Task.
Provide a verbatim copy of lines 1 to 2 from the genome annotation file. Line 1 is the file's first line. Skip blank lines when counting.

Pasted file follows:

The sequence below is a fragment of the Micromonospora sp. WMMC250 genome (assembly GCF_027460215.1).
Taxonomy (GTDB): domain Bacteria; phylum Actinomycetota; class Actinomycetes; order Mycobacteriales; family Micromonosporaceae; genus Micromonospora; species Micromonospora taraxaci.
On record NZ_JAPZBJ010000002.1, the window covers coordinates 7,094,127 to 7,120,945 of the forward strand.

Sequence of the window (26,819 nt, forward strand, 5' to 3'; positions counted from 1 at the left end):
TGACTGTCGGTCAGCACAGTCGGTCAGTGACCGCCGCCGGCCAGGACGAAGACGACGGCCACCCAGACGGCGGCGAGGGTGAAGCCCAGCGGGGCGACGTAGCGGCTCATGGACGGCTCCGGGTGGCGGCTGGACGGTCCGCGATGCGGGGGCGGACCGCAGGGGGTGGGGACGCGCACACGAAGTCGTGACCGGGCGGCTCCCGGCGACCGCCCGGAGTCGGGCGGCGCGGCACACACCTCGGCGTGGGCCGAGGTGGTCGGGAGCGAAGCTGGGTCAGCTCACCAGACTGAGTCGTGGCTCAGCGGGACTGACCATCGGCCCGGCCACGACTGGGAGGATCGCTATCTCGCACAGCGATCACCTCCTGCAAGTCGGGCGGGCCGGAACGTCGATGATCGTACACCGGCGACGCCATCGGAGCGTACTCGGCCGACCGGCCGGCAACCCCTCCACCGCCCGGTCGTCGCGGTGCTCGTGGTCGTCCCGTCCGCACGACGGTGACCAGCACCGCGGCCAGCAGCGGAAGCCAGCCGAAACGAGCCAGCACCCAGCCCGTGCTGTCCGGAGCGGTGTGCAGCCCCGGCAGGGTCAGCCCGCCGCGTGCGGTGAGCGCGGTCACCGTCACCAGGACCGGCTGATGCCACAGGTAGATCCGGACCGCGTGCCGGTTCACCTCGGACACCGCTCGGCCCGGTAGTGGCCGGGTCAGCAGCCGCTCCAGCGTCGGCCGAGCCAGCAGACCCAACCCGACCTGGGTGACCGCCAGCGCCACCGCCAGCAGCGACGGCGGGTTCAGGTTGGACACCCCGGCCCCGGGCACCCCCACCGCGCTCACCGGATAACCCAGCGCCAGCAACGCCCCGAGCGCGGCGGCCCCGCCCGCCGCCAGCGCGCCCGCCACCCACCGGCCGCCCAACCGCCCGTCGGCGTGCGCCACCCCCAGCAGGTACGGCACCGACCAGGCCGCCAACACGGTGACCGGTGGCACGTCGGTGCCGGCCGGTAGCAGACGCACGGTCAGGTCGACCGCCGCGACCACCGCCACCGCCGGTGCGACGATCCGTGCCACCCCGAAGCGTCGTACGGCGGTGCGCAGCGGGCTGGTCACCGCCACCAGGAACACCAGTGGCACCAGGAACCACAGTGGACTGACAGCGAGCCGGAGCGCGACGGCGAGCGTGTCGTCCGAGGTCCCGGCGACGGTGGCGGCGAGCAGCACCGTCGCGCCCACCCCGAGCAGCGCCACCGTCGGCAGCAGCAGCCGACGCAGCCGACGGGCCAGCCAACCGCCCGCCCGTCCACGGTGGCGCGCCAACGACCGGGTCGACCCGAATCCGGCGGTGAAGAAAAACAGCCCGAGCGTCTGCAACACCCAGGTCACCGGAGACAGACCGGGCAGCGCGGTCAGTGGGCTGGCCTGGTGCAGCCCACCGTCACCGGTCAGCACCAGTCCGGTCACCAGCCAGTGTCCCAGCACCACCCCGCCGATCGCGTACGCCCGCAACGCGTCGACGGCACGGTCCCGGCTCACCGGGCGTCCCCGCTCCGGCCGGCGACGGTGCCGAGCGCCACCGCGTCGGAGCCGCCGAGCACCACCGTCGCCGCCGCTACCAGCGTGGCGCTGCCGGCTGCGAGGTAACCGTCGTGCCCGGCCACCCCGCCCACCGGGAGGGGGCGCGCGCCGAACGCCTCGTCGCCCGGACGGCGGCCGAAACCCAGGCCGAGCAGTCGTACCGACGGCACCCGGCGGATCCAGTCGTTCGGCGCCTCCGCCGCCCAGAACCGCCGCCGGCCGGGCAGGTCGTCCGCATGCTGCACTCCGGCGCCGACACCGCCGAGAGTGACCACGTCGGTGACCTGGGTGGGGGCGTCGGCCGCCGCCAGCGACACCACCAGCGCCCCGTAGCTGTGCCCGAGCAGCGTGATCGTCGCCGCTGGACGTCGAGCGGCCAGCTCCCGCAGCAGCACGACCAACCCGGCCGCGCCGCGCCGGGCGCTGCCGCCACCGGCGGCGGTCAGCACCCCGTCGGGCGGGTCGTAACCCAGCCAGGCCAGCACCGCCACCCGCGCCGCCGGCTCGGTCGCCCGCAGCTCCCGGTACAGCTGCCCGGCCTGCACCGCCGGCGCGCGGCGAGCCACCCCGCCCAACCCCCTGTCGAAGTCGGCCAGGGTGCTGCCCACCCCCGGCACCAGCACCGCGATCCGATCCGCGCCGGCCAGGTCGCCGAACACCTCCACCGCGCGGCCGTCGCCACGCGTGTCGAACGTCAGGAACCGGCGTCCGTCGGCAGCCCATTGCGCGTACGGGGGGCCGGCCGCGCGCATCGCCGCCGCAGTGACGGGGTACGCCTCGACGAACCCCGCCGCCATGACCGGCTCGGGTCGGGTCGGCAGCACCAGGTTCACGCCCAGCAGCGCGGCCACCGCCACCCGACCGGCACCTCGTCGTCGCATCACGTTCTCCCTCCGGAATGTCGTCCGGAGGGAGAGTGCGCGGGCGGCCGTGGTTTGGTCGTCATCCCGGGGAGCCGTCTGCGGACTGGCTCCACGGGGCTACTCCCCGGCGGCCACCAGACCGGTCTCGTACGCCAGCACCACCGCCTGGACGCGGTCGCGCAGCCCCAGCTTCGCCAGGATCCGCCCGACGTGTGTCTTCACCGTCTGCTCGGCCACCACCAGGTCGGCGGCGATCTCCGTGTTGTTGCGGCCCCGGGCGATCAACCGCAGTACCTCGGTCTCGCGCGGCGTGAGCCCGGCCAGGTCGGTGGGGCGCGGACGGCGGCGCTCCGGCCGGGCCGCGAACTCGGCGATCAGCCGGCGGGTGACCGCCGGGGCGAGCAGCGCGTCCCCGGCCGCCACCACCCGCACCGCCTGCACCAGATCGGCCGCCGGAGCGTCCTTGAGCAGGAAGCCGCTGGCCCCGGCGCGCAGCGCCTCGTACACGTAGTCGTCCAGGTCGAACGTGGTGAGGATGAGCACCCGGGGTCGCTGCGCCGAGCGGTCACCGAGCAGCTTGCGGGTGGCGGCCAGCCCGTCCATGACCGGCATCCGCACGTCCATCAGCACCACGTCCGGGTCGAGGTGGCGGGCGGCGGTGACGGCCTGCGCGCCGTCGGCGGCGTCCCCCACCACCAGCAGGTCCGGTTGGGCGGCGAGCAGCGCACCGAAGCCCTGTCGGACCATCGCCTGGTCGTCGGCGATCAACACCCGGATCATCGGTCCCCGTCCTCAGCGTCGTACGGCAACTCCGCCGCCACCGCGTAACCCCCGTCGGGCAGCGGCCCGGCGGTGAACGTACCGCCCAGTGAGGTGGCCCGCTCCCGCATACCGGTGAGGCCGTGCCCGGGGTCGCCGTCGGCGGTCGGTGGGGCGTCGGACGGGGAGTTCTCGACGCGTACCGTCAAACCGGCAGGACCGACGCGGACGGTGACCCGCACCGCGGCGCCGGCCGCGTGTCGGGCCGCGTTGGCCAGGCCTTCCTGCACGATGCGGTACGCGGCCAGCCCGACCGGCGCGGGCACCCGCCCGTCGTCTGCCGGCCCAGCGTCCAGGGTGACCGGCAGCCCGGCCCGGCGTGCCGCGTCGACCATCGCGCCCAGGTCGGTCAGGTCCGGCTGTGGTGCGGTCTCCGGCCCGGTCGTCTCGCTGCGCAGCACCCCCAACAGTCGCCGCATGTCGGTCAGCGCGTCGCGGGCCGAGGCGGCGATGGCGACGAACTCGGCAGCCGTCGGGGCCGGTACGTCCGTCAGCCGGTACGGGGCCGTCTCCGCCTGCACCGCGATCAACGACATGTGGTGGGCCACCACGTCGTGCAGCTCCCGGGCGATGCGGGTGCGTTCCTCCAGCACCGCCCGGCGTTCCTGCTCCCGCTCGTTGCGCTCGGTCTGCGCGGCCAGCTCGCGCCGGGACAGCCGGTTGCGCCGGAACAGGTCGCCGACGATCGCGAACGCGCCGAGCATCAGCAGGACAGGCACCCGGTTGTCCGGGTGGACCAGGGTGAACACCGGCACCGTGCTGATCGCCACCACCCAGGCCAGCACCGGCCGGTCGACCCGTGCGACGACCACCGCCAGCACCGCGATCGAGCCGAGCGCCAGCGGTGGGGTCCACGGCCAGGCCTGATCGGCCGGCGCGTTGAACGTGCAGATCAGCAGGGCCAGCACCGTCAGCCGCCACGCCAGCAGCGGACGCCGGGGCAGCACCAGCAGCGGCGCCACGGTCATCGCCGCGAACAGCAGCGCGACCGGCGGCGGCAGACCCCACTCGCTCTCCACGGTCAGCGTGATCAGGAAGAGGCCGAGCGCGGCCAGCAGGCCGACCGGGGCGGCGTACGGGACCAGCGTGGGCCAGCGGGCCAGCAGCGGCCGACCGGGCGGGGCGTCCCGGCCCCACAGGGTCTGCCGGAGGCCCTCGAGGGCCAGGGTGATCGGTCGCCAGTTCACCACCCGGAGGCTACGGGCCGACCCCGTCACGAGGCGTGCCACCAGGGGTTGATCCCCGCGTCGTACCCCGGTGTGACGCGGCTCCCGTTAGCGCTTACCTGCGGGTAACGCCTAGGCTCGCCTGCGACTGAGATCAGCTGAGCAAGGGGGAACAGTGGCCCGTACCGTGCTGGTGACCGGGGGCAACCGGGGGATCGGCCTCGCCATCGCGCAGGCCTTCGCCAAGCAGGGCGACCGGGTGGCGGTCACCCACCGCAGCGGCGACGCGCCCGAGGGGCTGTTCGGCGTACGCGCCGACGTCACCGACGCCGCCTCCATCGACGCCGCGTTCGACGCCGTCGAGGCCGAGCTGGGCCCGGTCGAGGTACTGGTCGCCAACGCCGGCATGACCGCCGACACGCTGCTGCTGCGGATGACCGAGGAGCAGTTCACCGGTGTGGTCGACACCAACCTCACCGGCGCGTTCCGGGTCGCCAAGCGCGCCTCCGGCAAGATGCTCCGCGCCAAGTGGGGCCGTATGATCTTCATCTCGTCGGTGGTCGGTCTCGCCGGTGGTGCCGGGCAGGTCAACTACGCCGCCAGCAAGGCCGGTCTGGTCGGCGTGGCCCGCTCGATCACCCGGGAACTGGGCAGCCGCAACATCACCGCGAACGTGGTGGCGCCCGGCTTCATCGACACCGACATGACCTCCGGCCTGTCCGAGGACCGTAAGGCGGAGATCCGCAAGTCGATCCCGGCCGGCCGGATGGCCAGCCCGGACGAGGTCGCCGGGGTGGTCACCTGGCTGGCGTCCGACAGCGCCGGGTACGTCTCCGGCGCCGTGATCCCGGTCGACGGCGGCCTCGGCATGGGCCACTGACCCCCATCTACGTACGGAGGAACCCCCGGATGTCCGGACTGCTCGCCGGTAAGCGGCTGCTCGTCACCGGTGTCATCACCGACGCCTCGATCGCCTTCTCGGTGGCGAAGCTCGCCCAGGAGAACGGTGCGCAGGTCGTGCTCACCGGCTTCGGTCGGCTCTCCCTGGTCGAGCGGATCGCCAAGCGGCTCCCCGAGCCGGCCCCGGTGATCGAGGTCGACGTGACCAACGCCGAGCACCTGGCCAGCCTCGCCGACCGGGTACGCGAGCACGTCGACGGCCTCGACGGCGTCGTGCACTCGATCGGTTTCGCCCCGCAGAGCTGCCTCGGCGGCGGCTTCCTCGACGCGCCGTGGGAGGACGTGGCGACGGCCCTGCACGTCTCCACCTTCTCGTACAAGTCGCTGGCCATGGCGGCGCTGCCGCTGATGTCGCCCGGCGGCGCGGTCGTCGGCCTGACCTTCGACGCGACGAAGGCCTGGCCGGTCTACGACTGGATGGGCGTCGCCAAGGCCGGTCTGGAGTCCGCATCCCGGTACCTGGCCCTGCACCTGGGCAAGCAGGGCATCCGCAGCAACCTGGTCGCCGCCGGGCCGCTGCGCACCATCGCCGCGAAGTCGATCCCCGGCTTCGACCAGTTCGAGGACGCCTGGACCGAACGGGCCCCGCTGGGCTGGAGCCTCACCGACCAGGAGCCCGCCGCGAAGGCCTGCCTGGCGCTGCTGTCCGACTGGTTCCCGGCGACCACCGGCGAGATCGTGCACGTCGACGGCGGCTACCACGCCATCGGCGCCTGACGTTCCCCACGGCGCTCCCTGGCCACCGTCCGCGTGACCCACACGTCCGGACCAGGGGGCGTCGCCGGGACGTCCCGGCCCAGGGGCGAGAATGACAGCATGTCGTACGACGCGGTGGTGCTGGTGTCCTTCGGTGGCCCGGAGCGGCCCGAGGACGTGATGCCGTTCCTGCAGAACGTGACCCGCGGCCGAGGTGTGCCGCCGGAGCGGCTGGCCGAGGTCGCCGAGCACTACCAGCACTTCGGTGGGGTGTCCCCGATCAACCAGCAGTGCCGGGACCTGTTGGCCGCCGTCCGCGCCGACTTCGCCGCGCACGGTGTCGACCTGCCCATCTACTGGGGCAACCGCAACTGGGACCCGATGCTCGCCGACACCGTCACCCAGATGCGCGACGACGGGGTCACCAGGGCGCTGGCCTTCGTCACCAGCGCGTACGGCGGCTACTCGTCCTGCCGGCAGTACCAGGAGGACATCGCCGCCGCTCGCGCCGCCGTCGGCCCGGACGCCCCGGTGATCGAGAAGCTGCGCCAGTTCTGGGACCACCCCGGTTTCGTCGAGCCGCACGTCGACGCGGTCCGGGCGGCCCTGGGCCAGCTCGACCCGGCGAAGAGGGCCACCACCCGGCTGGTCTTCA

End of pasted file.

The sequence below is a fragment of the Micromonospora sp. WMMC250 genome (assembly GCF_027460215.1).
Taxonomy (GTDB): domain Bacteria; phylum Actinomycetota; class Actinomycetes; order Mycobacteriales; family Micromonosporaceae; genus Micromonospora; species Micromonospora taraxaci.